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Theatre Journal 53.2 (2001) 354-355

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Book Review

A Streetcar Named Desire

Williams: A Streetcar Named Desire. By Philip C. Kolin. Plays in Production Series. Cambridge: Cambridge University Press, 2000; pp. xix + 229. $54.95 cloth, $19.95 paper.

As the century drew to a close, New York audiences witnessed one of the most extreme revisionings ever of a classic American play when director Ivo van Hove stripped bare both stage furnishings and actors alike and made an onstage bathtub the focal point of Tennessee Williams's A Streetcar Named Desire. Had van Hove's 1999 production at the New York Theatre Workshop opened a little earlier, it would certainly have merited more than passing mention in Philip C. Kolin's stage history [End Page 354] of a work that, for a half-century now, has been "interrogated" and "destabilized," "radicalized," and "deconstructed." Kolin justly characterizes Streetcar as a seminal example of what he calls "stylized realism" in drama, formally innovative in its presentation of "interiority" and thematically daring in its treatment of "sexual politics."

This prodigiously researched volume--Kolin consulted literally hundreds of production reviews--meticulously describes the intense theatrical collaboration that resulted in the play's original and highly acclaimed 1947 production. It then goes on to record major restagings worldwide (from Mexico City to European capitals to Tokyo to South Africa); over thirty years of revivals around the United States from the mid-1950s on, including crosscast and multiracial ones; and adaptations to other media (film, ballet, television, opera), before concluding with a chronology of almost four dozen major productions. Through it all, Kolin displays an unerring instinct for choosing from the reviews just the phrases necessary to help readers see with their mind's eye what was happening on stage.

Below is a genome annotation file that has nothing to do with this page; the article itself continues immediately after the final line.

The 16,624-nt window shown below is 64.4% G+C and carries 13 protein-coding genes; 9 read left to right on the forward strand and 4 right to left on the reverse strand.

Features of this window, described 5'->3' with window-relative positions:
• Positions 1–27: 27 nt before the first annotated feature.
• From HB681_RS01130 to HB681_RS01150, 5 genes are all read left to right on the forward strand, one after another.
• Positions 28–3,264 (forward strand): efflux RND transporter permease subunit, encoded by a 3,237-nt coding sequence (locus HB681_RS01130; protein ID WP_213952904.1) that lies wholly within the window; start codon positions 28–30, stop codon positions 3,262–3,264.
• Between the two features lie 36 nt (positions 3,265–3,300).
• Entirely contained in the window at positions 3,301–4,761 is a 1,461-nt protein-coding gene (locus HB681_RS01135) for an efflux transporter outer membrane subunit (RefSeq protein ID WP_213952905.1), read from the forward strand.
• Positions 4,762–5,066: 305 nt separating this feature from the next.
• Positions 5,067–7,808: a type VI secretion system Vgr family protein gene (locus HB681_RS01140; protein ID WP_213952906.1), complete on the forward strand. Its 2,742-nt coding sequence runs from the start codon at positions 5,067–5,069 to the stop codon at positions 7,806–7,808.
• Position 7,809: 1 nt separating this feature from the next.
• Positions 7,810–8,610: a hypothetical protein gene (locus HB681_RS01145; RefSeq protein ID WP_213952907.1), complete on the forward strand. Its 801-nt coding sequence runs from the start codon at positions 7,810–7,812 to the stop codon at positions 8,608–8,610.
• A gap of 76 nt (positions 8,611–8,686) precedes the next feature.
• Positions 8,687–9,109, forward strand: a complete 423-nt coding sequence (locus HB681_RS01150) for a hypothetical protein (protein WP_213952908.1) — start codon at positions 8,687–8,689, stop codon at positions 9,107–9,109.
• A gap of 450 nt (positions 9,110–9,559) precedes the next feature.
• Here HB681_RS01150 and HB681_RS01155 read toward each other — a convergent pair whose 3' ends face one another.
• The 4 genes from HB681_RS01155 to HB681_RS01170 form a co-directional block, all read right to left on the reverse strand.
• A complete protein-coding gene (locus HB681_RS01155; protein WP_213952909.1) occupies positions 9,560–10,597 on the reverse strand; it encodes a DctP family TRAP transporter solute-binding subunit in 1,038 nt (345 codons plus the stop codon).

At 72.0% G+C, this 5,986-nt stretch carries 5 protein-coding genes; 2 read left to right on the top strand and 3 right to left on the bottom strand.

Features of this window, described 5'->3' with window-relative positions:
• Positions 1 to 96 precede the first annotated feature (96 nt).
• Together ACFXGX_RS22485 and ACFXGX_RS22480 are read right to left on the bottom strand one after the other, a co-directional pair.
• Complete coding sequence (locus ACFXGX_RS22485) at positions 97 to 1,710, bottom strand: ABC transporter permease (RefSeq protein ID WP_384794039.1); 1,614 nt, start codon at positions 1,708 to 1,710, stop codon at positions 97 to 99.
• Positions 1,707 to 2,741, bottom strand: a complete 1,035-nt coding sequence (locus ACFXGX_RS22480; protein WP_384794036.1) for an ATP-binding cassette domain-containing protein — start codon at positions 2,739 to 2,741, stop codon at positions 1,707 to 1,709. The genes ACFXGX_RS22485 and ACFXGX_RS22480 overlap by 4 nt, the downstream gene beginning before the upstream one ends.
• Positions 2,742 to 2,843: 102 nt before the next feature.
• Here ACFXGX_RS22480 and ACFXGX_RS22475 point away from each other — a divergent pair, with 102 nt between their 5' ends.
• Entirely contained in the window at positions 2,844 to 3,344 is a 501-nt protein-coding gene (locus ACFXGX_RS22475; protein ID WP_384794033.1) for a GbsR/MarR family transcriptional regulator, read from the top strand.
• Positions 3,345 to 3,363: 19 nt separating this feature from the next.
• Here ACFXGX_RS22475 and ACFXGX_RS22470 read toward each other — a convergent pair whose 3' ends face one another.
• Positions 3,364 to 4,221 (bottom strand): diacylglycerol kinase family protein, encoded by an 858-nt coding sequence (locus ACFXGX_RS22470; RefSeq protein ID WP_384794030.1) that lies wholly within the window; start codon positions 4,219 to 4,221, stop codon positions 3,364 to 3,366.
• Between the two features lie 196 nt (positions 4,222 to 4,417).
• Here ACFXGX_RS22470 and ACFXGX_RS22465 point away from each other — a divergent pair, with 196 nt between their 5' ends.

Williams's play has, over the years, attracted great actresses--Jessica Tandy, Vivien Leigh, Uta Hagen, Arletty, Claire Bloom--and great directors and designers--Elia Kazan, Jo Mielziner, Luchino Visconti, Franco Zefferelli, Ingmar Bergman. And, in Blanche DuBois and Stanley Kowalski, it has given American drama two of its most enduring and indelible characters. Blanche has been variously the "soft and shimmery" tragic victim, a "Foucaultian . . . poisoned disrupter," an oppressor attracted to The Other, an arrogant bigotted racist, and a sensualist who achieves sanctification. Stanley has veered between the brute animality, orality, and "phallic gestures" that turned Marlon Brando into a sexual icon and a complex if sometimes beleaguered person of wit, insight, and intelligence.

A production history such as this takes on its greatest value when it prompts scholars and theatre practitioners to rethink the text. Reading about earlier innovations, such as Bergman's decision to place a movie theatre called Desire, or the Pleasure Garden--showing a film entitled "Night in Paradise"--directly upon the stage; or Jean Cocteau's adaptation that emphasized disparagement of the immigrant Stanley as a displacement of racial prejudice in a heavily black New Orleans; or the Japanese premiere that hinted at a connection between Blanche as an "unwelcome intruder" and the army occupation forces, can help alter staid perceptions and revision the text anew in imaginative and sometimes provocative ways. Many of the productions Kolin recounts reveal a much more politicized Streetcar than the original one, with increased emphasis on proletarian protest and class struggle, particularly in Italy, England, and through the black or interracial castings in America.

In his discussion of the 1951 film of Streetcar, Kolin usefully reminds readers that Williams upended the traditional female position by making "the male anatomy the object of desire"--a point that somehow seemed to elude Susan Bordo recently in The Male Body where she neglects to discuss the homosexual gaze in screen versions of 1950s plays by Williams and others. Yet, despite its potential usefulness in disputing a misreading of Blanche as a character in drag, the discussion (however welcome) of the queer/camp Belle Reprieve in a production history of Williams's play is a little like including Hamletmachine or Rosencrantz and Guildenstern are Dead in a stage history of Shakespeare's tragedy. And even though Andre Previn's...


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